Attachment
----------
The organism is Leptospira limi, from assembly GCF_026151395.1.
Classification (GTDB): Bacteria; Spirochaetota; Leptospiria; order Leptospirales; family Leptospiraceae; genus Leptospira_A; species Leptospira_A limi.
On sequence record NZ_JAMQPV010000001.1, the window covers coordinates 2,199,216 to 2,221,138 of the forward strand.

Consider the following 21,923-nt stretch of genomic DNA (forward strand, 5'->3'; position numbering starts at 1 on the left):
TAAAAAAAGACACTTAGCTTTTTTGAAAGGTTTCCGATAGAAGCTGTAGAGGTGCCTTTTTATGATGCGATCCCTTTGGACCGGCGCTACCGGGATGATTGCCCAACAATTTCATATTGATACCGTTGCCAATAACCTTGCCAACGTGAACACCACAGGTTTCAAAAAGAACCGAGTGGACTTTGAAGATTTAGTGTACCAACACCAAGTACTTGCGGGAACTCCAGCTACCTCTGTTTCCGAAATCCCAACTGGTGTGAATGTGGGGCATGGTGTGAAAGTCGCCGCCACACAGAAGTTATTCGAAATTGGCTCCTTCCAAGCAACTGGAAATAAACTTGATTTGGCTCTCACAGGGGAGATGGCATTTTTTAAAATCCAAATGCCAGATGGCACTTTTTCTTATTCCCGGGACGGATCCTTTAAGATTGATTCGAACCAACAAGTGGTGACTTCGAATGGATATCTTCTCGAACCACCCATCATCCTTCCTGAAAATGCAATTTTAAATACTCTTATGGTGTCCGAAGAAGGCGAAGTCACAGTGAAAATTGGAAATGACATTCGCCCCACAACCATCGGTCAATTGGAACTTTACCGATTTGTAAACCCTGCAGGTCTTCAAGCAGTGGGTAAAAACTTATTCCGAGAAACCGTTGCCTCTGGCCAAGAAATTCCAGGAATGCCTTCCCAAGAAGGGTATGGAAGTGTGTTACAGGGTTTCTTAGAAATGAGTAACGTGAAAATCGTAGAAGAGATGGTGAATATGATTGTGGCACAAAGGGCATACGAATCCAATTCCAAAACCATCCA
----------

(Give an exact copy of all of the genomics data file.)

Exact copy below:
The organism is Leptospira limi, from assembly GCF_026151395.1.
Classification (GTDB): Bacteria; Spirochaetota; Leptospiria; order Leptospirales; family Leptospiraceae; genus Leptospira_A; species Leptospira_A limi.
On sequence record NZ_JAMQPV010000001.1, the window covers coordinates 2,199,216 to 2,221,138 of the forward strand.

Consider the following 21,923-nt stretch of genomic DNA (forward strand, 5'->3'; position numbering starts at 1 on the left):
TAAAAAAAGACACTTAGCTTTTTTGAAAGGTTTCCGATAGAAGCTGTAGAGGTGCCTTTTTATGATGCGATCCCTTTGGACCGGCGCTACCGGGATGATTGCCCAACAATTTCATATTGATACCGTTGCCAATAACCTTGCCAACGTGAACACCACAGGTTTCAAAAAGAACCGAGTGGACTTTGAAGATTTAGTGTACCAACACCAAGTACTTGCGGGAACTCCAGCTACCTCTGTTTCCGAAATCCCAACTGGTGTGAATGTGGGGCATGGTGTGAAAGTCGCCGCCACACAGAAGTTATTCGAAATTGGCTCCTTCCAAGCAACTGGAAATAAACTTGATTTGGCTCTCACAGGGGAGATGGCATTTTTTAAAATCCAAATGCCAGATGGCACTTTTTCTTATTCCCGGGACGGATCCTTTAAGATTGATTCGAACCAACAAGTGGTGACTTCGAATGGATATCTTCTCGAACCACCCATCATCCTTCCTGAAAATGCAATTTTAAATACTCTTATGGTGTCCGAAGAAGGCGAAGTCACAGTGAAAATTGGAAATGACATTCGCCCCACAACCATCGGTCAATTGGAACTTTACCGATTTGTAAACCCTGCAGGTCTTCAAGCAGTGGGTAAAAACTTATTCCGAGAAACCGTTGCCTCTGGCCAAGAAATTCCAGGAATGCCTTCCCAAGAAGGGTATGGAAGTGTGTTACAGGGTTTCTTAGAAATGAGTAACGTGAAAATCGTAGAAGAGATGGTGAATATGATTGTGGCACAAAGGGCATACGAATCCAATTCCAAAACCATCCA